1. VMware Workstation 7, VMware Fusion 4.0, or VMware Player 4.0 or higher versions
  2. Download and unzip the SIFT Workstation Distro
  3. Bring pre-configured Windows OS Virtual Machine
    • If you attended FOR408 please bring your copy of the FOR408 - Windows SIFT Workstation Virtual Machine
    • OR create a new Windows OS Virtual Machine Workstation
  4. Download and read FOR508 Install Guide for more information

Install the following on your host Windows machine

  1. Install MS Office 2010 (Demo Version for 60 Day Free Trial - You need EXCEL 2007 or higher for this class - No exceptions)
  2. Install latest version of RedLine (1.5 or higher)

If you have additional questions about the laptop specifications, please contact

  • Incident Response Team Members who are responding to complex security incidents/intrusions from sophisticated adversaries and need to know what to really do when examining a compromised system in an enterprise.
  • Experienced Digital Forensic Analysts who want to solidify and expand their understanding of file system forensics, advanced intrusion investigations, and incident response tactics.
  • Law Enforcement Officers, Federal Agents, or Detectives who want to master advanced computer forensics and expand their investigative skill set to include data breach investigations, intrusion cases, and tech-savvy users.
  • Media Exploitation Analysts who need to master Tactical Exploitation and Document and Media Exploitation (DOMEX) operations on systems used by advanced adversaries. Learn how to recover data left behind by anti-forensic and obfuscation techniques, within the compressed timeframes inherent in tactical analysis.
  • Red Team Members, Penetration Testers, and Exploit Developers who want to learn how their opponents can identify their actions and learn to avoid common mistakes that can compromise operations on remote systems. This course covers remote system forensics and data collection techniques that can be easily integrated into post-exploit operating procedures and exploit testing batteries.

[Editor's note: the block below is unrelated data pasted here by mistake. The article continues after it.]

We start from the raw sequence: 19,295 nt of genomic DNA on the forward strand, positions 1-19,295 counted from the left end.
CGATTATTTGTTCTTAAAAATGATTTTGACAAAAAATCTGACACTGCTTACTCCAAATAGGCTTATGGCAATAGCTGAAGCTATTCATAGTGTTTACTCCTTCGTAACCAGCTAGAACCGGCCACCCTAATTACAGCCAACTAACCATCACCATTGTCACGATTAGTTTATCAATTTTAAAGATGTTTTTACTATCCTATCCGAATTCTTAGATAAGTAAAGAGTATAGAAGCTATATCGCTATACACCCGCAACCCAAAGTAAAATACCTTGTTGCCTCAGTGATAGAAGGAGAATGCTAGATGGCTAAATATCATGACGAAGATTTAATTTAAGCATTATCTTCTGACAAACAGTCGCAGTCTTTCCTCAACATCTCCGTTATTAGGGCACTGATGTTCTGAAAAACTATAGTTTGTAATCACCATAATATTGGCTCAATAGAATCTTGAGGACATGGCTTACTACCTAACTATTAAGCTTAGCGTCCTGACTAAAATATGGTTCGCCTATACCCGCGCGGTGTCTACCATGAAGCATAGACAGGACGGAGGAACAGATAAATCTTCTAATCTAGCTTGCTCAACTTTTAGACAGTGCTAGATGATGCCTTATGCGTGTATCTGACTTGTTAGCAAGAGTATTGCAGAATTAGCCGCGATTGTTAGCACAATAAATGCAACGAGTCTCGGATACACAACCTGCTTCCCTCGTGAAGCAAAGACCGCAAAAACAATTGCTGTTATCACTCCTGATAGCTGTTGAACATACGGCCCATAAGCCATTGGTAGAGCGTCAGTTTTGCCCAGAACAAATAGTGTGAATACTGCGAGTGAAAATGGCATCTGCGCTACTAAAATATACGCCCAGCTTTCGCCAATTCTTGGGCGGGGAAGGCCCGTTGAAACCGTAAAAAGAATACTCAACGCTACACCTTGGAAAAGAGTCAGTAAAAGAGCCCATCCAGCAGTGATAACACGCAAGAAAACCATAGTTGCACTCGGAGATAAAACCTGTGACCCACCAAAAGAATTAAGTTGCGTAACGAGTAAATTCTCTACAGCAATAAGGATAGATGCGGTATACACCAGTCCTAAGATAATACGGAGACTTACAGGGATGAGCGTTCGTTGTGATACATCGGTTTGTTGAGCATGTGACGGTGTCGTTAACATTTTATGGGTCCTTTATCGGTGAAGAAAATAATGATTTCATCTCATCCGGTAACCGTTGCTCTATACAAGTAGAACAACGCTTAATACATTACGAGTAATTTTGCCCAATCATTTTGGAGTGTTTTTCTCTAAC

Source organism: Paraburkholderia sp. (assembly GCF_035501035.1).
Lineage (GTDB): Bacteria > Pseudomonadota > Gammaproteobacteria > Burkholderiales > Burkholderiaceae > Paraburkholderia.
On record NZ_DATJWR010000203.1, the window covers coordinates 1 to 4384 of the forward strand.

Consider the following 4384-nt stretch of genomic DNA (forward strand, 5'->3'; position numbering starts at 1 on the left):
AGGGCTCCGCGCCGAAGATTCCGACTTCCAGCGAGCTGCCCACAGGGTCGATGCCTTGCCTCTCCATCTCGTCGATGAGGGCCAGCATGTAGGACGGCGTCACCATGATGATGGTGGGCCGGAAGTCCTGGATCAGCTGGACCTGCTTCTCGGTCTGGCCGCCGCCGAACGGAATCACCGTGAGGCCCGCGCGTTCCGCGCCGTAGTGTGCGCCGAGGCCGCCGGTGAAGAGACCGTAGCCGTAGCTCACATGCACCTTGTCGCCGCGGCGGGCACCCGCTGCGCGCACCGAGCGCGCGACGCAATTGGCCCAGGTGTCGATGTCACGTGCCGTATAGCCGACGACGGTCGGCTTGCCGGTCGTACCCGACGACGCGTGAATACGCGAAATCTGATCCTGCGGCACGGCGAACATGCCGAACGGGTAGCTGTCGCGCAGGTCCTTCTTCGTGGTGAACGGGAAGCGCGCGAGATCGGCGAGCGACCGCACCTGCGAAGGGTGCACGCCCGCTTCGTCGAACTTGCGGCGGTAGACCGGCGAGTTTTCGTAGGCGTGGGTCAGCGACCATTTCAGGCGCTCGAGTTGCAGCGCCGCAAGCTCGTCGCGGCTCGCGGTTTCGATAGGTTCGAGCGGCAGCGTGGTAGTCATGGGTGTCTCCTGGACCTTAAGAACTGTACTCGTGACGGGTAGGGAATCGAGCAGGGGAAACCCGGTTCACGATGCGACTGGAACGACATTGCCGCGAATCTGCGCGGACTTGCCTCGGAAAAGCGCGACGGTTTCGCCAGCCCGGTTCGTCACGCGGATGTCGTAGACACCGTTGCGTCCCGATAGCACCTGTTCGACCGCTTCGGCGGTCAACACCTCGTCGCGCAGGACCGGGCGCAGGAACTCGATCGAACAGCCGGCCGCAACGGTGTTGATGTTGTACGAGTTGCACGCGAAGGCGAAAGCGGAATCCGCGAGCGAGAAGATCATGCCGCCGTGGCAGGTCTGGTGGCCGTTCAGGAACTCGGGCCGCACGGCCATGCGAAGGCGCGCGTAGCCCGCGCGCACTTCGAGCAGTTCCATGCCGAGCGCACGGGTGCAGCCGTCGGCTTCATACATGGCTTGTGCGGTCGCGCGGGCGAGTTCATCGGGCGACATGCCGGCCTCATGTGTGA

• Information Security Professionals with some background in hacker exploits, penetration testing, and incident response.

Students should consider attending FOR408: Computer Forensic Investigations - Windows In-Depth prior to taking this course. A good assessment of the desired knowledge suggested for FOR508 can be found in the FOR408 Assessment Test. A score of 70% or higher on the FOR408 Assessment Test represents the ideal knowledge base recommended for FOR508.

Free SANS Investigative Forensic Toolkit (SIFT) Advanced

As a part of this course you will receive the SANS Investigative Forensic Toolkit (SIFT) Advanced.

The SIFT Advanced Toolkit consists of:

  • SIFT Workstation Virtual Machine used with many of the class hands-on exercises
  • F-Response TACTICAL
  • TACTICAL enables investigators to access physical drives and physical memory of a remote computer via the network
  • Gives any forensic tool the capability to be used across the enterprise
  • The SIFT Workstation is pre-configured to leverage F-Response enterprise capabilities
  • Perfect for intrusion investigations and data breach incident response situations
  • Best-selling book "File System Forensic Analysis" by Brian Carrier
  • Course DVD loaded with case examples, tools, and documentation

Author Statement

Author Statement

"There are people smarter than you; they have more resources than you, and they are coming for you. Good luck with that." Matt Olney said this when describing the Advanced Persistent Threat and advanced adversaries. He was not joking. The results over the past several years clearly indicate that hackers employed by nation states and organized crime are racking up success after success. The Advanced Persistent Threat (APT) has compromised hundreds of organizations. Organized crime utilizing botnets are exploiting ACH fraud daily. Similar groups are penetrating banks and merchants stealing credit card data daily and data breaches and hacks in their annual stockholders reports.

The enemy is getting better, bolder, and their success rate is impressive.

We can stop them. We need to field more sophisticated incident responders and digital forensic investigators. We need lethal digital forensic experts that can detect and eradicate advanced threats immediately. A properly trained incident responder could be the only defense your organization has left during a compromise. Forensics 508: ADVANCED COMPUTER FORENSIC ANALYSIS AND INCIDENT RESPONSE is crucial training for you to become a lethal forensicator to step up to these advanced threats. The enemy is good. We are better. This course will help you become one of the best.

- Rob Lee